The Beat Goes On

A year ago, it was difficult to find a nightclub in Latin America that wasn't pulsating to "Gasolina," a raunchy number by reggaeton star Daddy Yankee. Bootleg CDs of the tune were on sale at street stalls from Santo Domingo to Tijuana. In the United States, however, the 28-year-old Puerto Rican was still a no-name outside of urban, largely Hispanic areas like the Bronx. Today the feverish chants--a call and response between Daddy Yankee and his female chorus--of "A ella le gusta la gasolina/Dame mas gasolina" ("She likes gasoline/Give me more gasoline") blast from radios in suburban Connecticut; hipsters shuffle back and forth to the song in upscale Manhattan bars. On Aug. 28, Daddy Yankee set the stage alight at the MTV Video Music Awards. Finally, after roughly a decade of being a secret of the Hispanic world, Daddy Yankee has gone mainstream--and taken reggaeton with him. "Now it's a huge movement, a force to be reckoned with," he says.

The U.S. explosion of reggaeton--a funky hybrid of hip-hop, dance hall and salsa originating from Panama and Puerto Rico--owes much to Daddy Yankee's charisma, booming voice and risque lyrics, not to mention American hunger for an exciting new brand of hip-hop. But the real driving force behind the invasion is a rapidly evolving, globalized music industry--driven by two catalysts in particular: satellite radio and the Internet. Thanks to these two forces, songs can be transmitted quickly and easily through space--and cyberspace--creating strong consumer demand well before the supply arrives. "[They] allow niche music categories to exist," says Steve Kovsky of Current Analysis, a U.S.-based media-research firm, and to reach an "affluent audience" without the backing of a major label. For music lovers, satellite radio in particular is a "blessed relief," says Kovsky, "a conduit into a world they previously wouldn't have had access to."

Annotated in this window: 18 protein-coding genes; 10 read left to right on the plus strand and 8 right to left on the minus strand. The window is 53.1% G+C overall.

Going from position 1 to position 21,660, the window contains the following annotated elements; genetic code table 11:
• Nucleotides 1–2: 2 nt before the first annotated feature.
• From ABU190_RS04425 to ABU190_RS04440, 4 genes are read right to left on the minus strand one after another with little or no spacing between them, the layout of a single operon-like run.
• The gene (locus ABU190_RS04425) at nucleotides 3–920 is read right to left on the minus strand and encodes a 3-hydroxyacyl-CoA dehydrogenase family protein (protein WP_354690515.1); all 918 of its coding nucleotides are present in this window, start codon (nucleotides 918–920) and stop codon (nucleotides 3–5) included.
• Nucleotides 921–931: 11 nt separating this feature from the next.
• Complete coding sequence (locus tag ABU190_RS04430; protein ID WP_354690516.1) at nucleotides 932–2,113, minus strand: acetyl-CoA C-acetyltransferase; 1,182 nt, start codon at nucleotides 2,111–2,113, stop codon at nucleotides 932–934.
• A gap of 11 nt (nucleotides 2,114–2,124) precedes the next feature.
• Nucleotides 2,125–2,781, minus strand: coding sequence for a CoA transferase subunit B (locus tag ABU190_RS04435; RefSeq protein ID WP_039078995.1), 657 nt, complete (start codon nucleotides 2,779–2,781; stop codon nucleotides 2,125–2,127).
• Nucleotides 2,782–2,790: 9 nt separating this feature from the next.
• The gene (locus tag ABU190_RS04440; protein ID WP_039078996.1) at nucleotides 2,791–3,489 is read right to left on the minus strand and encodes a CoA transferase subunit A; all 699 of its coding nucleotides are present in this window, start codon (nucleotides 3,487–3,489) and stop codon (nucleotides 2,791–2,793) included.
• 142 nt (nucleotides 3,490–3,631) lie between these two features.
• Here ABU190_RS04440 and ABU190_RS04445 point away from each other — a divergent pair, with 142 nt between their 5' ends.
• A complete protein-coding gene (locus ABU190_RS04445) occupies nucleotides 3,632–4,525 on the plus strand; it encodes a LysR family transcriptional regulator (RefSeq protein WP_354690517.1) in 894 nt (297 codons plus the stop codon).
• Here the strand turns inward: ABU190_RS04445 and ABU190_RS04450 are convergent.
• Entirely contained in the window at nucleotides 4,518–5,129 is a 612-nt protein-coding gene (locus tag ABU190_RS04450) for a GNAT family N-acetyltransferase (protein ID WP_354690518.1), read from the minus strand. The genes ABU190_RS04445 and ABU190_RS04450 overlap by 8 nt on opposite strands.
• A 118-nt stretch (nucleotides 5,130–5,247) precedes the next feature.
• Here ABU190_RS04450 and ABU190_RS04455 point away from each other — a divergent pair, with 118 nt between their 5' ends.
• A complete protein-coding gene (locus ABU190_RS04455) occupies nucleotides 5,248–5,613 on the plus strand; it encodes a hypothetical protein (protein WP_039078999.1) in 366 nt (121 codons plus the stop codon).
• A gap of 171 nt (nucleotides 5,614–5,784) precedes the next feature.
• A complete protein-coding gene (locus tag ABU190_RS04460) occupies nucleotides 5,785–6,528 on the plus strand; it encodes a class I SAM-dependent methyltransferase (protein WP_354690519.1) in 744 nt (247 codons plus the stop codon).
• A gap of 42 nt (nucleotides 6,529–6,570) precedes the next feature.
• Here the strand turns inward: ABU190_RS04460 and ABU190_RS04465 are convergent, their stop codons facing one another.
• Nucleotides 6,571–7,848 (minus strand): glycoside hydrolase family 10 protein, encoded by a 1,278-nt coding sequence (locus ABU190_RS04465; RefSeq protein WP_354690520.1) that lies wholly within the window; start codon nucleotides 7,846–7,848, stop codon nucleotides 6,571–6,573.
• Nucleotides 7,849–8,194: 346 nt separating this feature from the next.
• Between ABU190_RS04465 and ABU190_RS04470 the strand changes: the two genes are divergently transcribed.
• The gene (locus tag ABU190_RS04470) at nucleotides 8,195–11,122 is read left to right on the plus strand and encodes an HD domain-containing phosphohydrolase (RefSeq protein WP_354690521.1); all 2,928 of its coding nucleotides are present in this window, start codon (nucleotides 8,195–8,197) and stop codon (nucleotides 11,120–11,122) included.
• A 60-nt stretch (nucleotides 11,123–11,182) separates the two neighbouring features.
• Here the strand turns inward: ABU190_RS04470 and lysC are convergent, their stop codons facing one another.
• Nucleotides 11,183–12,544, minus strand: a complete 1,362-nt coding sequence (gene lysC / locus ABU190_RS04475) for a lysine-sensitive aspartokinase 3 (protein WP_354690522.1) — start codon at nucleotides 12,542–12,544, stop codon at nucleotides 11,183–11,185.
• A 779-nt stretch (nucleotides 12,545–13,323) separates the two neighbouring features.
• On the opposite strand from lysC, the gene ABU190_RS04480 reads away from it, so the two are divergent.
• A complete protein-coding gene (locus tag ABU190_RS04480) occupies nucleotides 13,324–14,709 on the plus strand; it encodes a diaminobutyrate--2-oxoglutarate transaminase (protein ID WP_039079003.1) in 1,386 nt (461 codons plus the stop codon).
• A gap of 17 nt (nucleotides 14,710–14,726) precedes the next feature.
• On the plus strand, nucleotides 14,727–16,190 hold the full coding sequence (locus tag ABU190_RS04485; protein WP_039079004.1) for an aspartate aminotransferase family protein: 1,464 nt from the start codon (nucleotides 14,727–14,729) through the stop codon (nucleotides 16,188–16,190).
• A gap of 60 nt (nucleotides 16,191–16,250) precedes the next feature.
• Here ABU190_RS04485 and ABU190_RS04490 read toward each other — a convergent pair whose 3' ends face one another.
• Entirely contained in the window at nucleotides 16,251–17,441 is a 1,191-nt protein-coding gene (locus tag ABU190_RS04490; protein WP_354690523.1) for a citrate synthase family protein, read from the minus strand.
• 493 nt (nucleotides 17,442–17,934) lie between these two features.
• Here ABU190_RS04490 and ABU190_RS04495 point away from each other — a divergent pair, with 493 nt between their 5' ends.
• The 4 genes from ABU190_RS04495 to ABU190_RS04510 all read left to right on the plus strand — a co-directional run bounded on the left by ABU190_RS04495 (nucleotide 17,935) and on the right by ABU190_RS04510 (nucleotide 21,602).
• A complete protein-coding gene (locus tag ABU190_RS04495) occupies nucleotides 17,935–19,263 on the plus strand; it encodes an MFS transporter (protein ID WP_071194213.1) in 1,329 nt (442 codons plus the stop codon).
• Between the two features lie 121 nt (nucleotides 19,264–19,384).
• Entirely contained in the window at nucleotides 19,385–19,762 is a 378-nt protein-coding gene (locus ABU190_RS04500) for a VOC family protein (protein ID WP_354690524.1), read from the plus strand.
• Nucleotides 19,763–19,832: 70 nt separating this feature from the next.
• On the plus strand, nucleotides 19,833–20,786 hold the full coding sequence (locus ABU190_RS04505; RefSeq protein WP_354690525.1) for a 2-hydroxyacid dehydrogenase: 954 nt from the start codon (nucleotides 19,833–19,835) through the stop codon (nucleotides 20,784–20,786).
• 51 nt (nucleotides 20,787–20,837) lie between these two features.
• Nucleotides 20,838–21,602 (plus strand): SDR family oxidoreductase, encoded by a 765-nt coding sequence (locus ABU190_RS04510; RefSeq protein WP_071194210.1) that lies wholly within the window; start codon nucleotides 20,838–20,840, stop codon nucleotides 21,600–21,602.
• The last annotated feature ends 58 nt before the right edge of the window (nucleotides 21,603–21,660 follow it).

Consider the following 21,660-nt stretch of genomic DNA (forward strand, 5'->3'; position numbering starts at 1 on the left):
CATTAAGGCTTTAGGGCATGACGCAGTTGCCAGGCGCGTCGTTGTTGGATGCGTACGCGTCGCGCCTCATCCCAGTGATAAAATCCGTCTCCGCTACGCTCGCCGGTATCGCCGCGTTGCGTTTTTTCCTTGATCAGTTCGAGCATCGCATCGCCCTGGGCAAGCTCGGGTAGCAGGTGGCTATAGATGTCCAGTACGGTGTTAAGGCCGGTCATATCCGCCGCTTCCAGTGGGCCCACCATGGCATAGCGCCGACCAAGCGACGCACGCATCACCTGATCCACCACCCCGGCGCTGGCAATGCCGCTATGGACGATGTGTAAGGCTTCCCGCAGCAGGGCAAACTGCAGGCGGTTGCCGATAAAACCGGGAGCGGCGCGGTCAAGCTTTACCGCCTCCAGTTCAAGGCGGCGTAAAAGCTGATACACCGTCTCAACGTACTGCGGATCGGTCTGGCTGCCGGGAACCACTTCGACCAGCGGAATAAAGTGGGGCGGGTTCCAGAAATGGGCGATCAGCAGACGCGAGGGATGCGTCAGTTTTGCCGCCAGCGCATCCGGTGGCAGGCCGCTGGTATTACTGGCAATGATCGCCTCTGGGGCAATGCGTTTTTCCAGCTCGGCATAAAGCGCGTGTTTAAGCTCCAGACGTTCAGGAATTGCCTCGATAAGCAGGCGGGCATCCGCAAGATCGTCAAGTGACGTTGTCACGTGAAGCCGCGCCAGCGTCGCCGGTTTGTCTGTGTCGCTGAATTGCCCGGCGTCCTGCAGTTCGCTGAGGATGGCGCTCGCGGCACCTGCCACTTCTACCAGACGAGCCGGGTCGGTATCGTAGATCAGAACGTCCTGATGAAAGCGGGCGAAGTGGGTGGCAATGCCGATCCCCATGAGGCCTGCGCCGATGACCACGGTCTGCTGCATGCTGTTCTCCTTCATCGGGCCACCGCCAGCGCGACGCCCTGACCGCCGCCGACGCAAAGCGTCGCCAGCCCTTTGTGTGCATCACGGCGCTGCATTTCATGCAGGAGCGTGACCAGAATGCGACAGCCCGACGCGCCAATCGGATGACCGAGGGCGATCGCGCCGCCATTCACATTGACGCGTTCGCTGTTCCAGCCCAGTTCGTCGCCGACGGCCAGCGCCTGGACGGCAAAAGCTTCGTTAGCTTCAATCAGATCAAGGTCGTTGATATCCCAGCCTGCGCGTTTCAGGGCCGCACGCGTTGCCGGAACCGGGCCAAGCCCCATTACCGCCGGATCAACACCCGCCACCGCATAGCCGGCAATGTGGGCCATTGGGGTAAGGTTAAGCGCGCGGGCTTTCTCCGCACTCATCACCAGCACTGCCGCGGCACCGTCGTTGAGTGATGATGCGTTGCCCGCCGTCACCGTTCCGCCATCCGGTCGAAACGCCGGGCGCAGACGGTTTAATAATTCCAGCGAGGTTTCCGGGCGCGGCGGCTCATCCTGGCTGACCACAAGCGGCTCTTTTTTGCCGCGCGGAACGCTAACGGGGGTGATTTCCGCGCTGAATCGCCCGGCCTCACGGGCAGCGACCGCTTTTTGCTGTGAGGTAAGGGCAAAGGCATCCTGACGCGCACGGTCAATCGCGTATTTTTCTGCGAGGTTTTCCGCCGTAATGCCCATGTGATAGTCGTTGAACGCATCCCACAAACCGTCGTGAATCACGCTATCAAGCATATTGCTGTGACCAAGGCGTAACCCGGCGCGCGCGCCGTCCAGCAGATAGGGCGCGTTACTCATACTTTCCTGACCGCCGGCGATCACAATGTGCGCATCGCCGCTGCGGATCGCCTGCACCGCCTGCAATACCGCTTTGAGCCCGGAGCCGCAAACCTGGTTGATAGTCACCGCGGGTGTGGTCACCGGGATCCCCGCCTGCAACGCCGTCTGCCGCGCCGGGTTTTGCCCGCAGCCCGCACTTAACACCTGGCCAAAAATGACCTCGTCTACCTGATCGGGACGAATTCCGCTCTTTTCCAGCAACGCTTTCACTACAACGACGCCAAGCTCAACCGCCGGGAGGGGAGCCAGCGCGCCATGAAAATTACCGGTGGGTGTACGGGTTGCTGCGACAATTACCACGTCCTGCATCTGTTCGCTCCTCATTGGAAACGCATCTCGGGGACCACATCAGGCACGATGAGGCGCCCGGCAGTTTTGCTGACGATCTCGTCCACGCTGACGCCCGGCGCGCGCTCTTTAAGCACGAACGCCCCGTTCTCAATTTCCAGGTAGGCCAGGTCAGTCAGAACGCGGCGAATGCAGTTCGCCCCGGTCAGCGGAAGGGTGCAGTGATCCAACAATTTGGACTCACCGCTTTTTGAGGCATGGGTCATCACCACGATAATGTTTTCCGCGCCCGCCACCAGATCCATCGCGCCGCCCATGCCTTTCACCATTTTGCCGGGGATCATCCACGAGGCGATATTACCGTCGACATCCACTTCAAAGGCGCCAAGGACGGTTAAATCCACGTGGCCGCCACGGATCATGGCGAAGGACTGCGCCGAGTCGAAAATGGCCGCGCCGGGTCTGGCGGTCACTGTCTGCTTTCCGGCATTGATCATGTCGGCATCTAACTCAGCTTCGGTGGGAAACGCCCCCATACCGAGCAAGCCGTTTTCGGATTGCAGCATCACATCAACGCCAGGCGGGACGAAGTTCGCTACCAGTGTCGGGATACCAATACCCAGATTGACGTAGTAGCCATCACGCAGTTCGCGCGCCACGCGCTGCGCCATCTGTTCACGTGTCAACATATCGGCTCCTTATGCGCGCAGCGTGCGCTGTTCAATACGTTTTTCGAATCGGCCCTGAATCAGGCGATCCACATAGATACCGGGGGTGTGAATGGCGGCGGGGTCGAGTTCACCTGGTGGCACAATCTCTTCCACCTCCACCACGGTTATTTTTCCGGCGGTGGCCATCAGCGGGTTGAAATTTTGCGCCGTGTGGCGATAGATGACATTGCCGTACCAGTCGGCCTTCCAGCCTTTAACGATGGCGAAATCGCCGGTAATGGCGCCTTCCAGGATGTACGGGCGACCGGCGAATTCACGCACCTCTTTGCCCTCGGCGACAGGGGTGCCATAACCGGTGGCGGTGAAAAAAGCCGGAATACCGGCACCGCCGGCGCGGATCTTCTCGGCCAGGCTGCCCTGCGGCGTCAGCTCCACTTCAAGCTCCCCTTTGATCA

They used to gain access through less savory channels. In the mid-1980s, the widespread distribution of pirated cassettes allowed rappers in America's inner cities to reach the wealthier suburbs. They then signed major recording contracts, and gradually turned hip-hop into a multibillion-dollar global industry. But as piracy techniques have improved and digital file sharing has increased, the same major U.S. record labels that once signed such innovative newcomers have taken a huge hit--and become cautious.